Often in life, it seems that every step forward comes with another step back. Investors in sugar refining firm Imperial Sugar Company (Nasdaq: IPSU) must be feeling that way after the latest earnings report and the stock's current slide.

Imperial Sugar appeared to be poised for big things in the near future. Management previously stated that decreased sales volumes (because of an explosion at one of its large refineries two years ago) would end when the refinery's reconstruction, scheduled for this past January, finished. The company continued its dividend payment to shareholders, and its price-to-book ratio was incredibly low. All of this seemed to foreshadow a potential run up on the firm's stock price, but like an M. Night Shyamalan movie, an awkward and nightmarish plot twist arrived.

Imperial couldn't fix the damaged refinery as quickly as it planned. The refinery could only increase to 80% of capacity, from 60% in the previous quarter, continuing to drag down potential sales volume. In addition, the company had challenges starting up its specialty products segment, and could not deliver a full line of products to clients such as Dr. Pepper Snapple Group (NYSE: DPS). However, to really top things off, Imperial also realized a loss of $24.8 million on hedging activities designed to guard against increases in raw sugar prices. In total, the sugar producer reported a loss of $2.82 per share for the quarter.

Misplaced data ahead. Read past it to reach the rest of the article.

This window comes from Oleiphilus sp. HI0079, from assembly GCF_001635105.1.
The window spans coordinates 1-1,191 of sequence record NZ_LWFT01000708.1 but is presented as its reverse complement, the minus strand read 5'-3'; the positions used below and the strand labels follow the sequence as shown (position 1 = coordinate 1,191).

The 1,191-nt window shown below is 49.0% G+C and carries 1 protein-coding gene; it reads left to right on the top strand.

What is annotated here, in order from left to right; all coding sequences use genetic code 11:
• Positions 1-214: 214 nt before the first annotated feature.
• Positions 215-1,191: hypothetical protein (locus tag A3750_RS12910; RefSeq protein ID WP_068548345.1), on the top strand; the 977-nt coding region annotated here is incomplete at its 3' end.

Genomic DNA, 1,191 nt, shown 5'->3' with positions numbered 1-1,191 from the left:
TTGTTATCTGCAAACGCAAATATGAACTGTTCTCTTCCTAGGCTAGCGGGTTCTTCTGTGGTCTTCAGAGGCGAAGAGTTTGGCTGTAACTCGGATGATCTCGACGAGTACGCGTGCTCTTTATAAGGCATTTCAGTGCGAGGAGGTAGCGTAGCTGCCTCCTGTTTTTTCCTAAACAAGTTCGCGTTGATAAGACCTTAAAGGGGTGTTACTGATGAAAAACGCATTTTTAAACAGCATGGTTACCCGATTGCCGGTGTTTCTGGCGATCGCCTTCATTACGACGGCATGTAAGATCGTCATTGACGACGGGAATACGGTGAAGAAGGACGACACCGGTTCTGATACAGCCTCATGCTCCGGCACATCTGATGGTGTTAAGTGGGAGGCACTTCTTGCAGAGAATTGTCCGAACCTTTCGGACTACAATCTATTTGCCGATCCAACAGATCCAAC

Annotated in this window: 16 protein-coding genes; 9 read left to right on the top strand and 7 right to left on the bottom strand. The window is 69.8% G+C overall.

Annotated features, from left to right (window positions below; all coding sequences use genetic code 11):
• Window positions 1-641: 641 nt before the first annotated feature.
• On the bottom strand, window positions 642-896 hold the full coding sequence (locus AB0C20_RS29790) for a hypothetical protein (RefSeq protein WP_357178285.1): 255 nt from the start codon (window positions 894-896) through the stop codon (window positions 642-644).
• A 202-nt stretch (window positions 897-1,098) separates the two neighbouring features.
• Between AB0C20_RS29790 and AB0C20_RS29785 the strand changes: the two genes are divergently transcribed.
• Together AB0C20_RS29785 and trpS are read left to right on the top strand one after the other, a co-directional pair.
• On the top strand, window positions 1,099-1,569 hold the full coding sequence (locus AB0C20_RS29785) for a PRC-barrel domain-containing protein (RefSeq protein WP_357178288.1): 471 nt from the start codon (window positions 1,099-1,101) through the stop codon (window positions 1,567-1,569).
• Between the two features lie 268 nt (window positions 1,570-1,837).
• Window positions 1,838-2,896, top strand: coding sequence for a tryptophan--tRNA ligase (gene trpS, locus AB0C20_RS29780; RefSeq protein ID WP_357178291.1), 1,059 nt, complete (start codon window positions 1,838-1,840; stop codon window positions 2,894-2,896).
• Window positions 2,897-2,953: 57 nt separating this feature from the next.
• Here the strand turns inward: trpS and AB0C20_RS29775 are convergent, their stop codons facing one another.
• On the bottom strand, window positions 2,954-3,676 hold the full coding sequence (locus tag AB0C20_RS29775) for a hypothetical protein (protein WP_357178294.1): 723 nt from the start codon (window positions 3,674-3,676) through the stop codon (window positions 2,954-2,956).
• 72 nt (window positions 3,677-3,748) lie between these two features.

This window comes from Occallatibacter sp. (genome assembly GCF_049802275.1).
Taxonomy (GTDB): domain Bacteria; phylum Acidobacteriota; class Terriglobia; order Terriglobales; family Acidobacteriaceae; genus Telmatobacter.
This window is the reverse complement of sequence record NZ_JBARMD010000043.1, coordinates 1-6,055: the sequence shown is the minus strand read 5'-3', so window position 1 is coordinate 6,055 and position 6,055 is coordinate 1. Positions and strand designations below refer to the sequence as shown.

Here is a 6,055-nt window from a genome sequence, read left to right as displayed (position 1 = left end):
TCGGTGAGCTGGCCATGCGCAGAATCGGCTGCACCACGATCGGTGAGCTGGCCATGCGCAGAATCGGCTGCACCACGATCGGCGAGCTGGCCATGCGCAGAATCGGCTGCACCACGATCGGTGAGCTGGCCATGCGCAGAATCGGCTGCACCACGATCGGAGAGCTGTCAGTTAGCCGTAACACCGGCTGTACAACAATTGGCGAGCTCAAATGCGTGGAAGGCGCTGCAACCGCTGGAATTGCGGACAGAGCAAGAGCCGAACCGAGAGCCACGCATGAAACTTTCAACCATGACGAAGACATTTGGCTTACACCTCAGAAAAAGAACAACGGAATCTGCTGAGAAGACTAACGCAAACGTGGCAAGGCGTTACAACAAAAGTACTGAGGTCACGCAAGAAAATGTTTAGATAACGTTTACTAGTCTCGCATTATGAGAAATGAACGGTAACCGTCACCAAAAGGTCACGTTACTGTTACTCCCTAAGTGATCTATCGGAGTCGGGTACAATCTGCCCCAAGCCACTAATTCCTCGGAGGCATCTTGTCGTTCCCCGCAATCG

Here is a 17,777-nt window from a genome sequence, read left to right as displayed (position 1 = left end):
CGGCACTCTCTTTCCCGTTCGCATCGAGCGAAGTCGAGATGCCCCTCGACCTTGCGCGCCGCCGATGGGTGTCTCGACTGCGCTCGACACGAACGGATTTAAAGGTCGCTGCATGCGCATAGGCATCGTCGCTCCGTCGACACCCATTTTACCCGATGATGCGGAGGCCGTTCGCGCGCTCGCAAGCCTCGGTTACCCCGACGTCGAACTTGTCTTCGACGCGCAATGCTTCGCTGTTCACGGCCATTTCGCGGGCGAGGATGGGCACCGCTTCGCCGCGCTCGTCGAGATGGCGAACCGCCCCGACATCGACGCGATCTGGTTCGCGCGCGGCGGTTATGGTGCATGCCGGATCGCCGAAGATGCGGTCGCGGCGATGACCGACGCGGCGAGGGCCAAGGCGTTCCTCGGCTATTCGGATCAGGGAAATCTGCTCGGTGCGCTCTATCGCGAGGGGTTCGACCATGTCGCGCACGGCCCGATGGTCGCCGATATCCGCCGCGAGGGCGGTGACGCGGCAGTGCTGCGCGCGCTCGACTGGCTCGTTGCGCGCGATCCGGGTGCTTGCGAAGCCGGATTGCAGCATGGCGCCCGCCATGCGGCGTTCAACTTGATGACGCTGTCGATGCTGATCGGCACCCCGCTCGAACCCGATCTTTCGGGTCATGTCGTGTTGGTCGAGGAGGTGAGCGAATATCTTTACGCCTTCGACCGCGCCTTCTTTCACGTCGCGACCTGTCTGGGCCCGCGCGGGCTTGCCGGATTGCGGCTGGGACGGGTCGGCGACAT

While this may seem bleak for Imperial Sugar's prospects, things could still turn around. Increased refinery capacity contributed to a 43% increase in sugar volumes. Along with a 15% increase in refined sugar prices, that spurreda 68% increase in sales year over year. As refinery capacity continues to increase, there is potential for even more improvement in sales.

Investors will have to keep an eye on Imperial going forward. Though the firm will likely surmount its refining capacity issue, losses on hedging activity are difficult to predict. For those who expect raw sugar prices to climb in the future, Imperial is still a good bet. However, should raw sugar prices decline, investors can expect another tough quarter.

More on the sugar refining industry:

Gerard Torres does not own shares in any of the companies mentioned in this article. The Fool disclosure policy makes a good turkey and cheese sandwich.